For the past week, I have been trying to figure out how to get Clip-Share 4.0.9 working on a FreeBSD system. Uploading script files are easy, but when it comes to compiling and installing binaries, everything can go wrong and then some. I wanted to install everything from ports to keep the system clean and organized, and to make future upgrades easy. I also wanted all the options in CS 4.0.9 to work with minimal customization of the scripts, so if I ever update to the next version, I don’t have to worry about overwriting files that are heavily customized. This guide is for the user who can’t get Clip-Share to work on a FreeBSD 6.3 system. Basic understanding of the operating system is required to follow this guide.

My installation guide works with the following installs:

FreeBSD 6.3, Apache 1.3.41, PHP 5.2.6, MySQL 5.0.51a
Mplayer (mplayer-0.99.11_7)
Mencoder 1.0rc1 (compiled from sources)
FFMPEG (ffmpeg-2008.07.27_7)

You will need root access to perform certain functions in this guide. If all the binaries are already installed for you, you might want to skip down a section or two and probably go to the convert.php file modification part.

While I have tried to simplify and remove unnecessary steps from this guide, I might become a bit redundant during the ports install. I have listed all the ports that you will need to install. Sometimes, installing one port (e.g. Mplayer) might install everything else for you automatically. Chances are that x264, xvid, speex, libtheora, faac, win32codecs, lame, etc. will all be compiled & installed for you as they can be dependencies (if selected during the configure step).

Just so you know, there is no need for ffmpeg-PHP or phpVideoToolkit. Lastly, you can follow this guide whether or not you have DirectAdmin or any other control panel installed.


First, let’s do some basic httpd.conf configuration. Open up your domain’s httpd.conf file (or global httpd.conf) and find the VirtualHost section for the domain you’re installing Clip-Share on. You will have to insert the following lines between the <VirtualHost></VirtualHost> directives of your domain.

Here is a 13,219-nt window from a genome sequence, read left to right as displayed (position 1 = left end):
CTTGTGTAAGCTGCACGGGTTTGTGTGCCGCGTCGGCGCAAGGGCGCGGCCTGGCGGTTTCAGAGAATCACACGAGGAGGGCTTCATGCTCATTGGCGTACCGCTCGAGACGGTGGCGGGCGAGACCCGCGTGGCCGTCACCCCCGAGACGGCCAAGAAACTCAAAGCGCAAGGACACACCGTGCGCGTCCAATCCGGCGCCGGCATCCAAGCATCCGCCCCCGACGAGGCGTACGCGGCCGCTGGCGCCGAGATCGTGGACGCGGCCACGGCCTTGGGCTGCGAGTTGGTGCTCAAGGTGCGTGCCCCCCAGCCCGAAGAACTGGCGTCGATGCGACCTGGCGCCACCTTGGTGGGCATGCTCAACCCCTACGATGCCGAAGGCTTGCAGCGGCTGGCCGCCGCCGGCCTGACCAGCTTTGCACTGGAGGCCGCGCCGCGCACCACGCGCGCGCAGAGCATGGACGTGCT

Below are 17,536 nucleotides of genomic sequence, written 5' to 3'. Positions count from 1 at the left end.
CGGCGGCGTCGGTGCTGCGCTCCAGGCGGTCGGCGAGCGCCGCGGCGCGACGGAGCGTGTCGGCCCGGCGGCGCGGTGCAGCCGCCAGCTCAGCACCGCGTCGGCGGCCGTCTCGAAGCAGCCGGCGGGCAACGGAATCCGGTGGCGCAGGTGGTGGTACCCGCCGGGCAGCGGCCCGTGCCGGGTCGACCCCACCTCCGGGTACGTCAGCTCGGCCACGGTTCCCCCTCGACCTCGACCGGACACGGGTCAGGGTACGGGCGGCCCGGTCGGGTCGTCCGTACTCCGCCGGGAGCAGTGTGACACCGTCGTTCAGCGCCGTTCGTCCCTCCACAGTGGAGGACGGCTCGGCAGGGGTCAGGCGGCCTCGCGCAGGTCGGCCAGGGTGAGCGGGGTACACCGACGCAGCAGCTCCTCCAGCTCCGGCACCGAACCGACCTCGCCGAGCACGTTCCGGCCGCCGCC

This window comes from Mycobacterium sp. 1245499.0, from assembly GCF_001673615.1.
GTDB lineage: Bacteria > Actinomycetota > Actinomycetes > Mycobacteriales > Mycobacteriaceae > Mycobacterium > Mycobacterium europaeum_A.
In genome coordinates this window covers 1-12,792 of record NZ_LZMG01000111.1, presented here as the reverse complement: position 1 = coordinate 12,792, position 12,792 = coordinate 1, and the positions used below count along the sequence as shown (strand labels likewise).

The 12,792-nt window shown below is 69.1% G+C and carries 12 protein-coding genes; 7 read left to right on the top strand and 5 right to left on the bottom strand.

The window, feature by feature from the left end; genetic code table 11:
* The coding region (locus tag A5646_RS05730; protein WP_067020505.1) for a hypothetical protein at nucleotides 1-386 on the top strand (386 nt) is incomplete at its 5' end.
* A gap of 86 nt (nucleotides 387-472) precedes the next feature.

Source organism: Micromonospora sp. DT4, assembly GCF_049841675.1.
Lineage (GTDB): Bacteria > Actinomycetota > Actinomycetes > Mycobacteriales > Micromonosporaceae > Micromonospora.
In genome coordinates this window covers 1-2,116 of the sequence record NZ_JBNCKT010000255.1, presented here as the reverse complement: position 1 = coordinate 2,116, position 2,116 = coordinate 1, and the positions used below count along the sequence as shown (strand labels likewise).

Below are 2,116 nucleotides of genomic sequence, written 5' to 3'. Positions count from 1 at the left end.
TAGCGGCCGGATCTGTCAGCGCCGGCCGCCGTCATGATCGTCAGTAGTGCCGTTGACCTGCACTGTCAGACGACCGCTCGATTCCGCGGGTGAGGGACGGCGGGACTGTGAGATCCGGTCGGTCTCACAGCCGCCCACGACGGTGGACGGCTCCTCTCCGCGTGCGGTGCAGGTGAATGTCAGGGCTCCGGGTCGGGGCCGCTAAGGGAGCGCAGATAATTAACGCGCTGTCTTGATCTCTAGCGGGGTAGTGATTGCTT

DirectAdmin users: login as Admin, go to “Custom HTTPD Configurations”. Select the domain you are installing Clip-Share on. Add the following lines in the top box (“Httpd.conf Customization for yourdomain.com”).

php_value upload_max_filesize 100M
php_value post_max_size 100M
php_value max_execution_time 1000
php_value session.gc_maxlifetime 14000
php_value output_buffering on
php_admin_value suhosin.executor.func.whitelist exec //if using suhosin

Ports, Binaries & Sources

Using your favourite SSH client (putty, SecureCRT, direct console access, etc.) login to your server as root.

While this is not required, I put this setting in make.conf to prevent any of the ports from installing X11 garbage. There is no place for X11 or GUIs on a web server, so this little setting enforces the rule.

In /etc/make.conf, put:


Now, we get to install the necessary applications and libraries via Ports. Before you actually start installing everything, make sure your ports system is up to date. If you don’t know how to do this, check the FreeBSD handbook, section CVS.

Installing ports is very straight-forward and fun.

  • Install GD Library 2: cd /usr/ports/graphics/gd && make install clean
  • Install Flvtool++: cd /usr/ports/multimedia/flvtool++ && make install clean